A new study suggests that the phrase "weight of a guilty conscience" has an element of truth to it. Researchers found that people asked to recall their own unethical behavior felt physically heavier when asked to assess their own body weight, reports PsychCentral. (Researchers compared them to people in a control group asked to recall ethical behavior.) The guilt-wracked participants also felt so loagy that the idea of expending a little physical effort to help someone—carrying groceries up stairs, for instance—seemed far more taxing to them than to the non-guilty subjects.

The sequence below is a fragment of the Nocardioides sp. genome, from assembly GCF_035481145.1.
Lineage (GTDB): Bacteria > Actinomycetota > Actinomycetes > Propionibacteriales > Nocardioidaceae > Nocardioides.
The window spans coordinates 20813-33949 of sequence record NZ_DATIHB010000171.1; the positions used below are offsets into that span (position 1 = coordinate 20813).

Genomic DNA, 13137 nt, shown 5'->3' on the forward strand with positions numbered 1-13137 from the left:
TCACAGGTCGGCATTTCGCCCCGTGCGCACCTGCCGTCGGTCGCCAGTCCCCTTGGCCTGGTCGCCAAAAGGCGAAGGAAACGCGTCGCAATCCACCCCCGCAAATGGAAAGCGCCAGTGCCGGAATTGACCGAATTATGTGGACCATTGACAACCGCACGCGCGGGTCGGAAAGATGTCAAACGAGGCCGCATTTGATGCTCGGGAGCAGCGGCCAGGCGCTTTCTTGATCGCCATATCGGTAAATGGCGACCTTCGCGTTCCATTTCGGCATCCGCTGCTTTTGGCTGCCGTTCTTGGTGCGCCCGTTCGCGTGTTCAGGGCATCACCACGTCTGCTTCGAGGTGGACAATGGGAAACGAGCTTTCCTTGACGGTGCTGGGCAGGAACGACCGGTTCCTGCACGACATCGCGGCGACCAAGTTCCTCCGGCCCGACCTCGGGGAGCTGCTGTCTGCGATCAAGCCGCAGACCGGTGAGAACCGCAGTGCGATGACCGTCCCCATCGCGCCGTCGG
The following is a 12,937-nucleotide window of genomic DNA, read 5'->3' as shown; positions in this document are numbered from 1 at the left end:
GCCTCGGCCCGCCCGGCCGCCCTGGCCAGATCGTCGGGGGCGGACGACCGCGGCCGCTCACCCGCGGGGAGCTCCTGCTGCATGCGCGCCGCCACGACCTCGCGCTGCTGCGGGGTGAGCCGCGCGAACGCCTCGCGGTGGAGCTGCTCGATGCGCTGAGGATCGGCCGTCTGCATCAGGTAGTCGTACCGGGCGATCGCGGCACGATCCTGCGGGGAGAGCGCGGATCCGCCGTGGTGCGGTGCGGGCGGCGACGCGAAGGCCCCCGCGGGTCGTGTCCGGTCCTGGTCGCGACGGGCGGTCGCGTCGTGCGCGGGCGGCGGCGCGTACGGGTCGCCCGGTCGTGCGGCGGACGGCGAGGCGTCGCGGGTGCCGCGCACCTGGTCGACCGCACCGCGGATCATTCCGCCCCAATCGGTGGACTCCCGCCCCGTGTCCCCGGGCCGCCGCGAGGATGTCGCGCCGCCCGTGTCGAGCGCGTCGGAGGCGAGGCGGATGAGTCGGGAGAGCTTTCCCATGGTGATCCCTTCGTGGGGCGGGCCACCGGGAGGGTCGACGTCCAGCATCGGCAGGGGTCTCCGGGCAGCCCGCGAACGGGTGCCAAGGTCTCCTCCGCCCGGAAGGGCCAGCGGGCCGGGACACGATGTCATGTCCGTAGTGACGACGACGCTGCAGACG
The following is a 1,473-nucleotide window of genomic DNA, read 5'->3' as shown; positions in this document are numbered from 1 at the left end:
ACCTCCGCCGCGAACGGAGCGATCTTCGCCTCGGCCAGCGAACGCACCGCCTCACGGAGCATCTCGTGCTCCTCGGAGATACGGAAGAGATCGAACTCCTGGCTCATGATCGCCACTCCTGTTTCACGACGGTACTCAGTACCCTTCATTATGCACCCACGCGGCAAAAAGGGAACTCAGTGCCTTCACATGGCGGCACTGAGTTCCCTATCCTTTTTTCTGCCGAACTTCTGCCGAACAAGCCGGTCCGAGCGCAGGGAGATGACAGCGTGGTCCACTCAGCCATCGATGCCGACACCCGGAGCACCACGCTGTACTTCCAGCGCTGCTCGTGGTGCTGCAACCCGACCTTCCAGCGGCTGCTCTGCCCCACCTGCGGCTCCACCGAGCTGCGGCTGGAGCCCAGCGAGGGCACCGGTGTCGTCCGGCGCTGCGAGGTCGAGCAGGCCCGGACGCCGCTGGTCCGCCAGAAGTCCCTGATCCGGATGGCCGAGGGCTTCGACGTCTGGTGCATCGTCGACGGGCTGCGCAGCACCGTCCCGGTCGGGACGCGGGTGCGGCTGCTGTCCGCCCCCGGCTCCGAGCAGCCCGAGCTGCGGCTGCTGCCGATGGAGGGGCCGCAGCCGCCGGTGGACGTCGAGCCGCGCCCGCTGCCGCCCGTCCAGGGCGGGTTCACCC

"Overall, it was exciting to find these patterns of results, which are consistent with an embodied theory of emotion," say the authors of the study in Plos ONE. "However, this is still relatively new research, and we are still exploring how to more fully characterize the experience of guilt." Of course, not all types of unethical behavior lead to a guilty conscience. A separate study in the Journal of Personality and Social Psychology found that cheaters often experience something like a "high" after cheating. But, as the New York Times points out, that "high" is higher if the cheaters don't think they hurt anyone. (On a different note, click to read about how moms are more tired than dads.)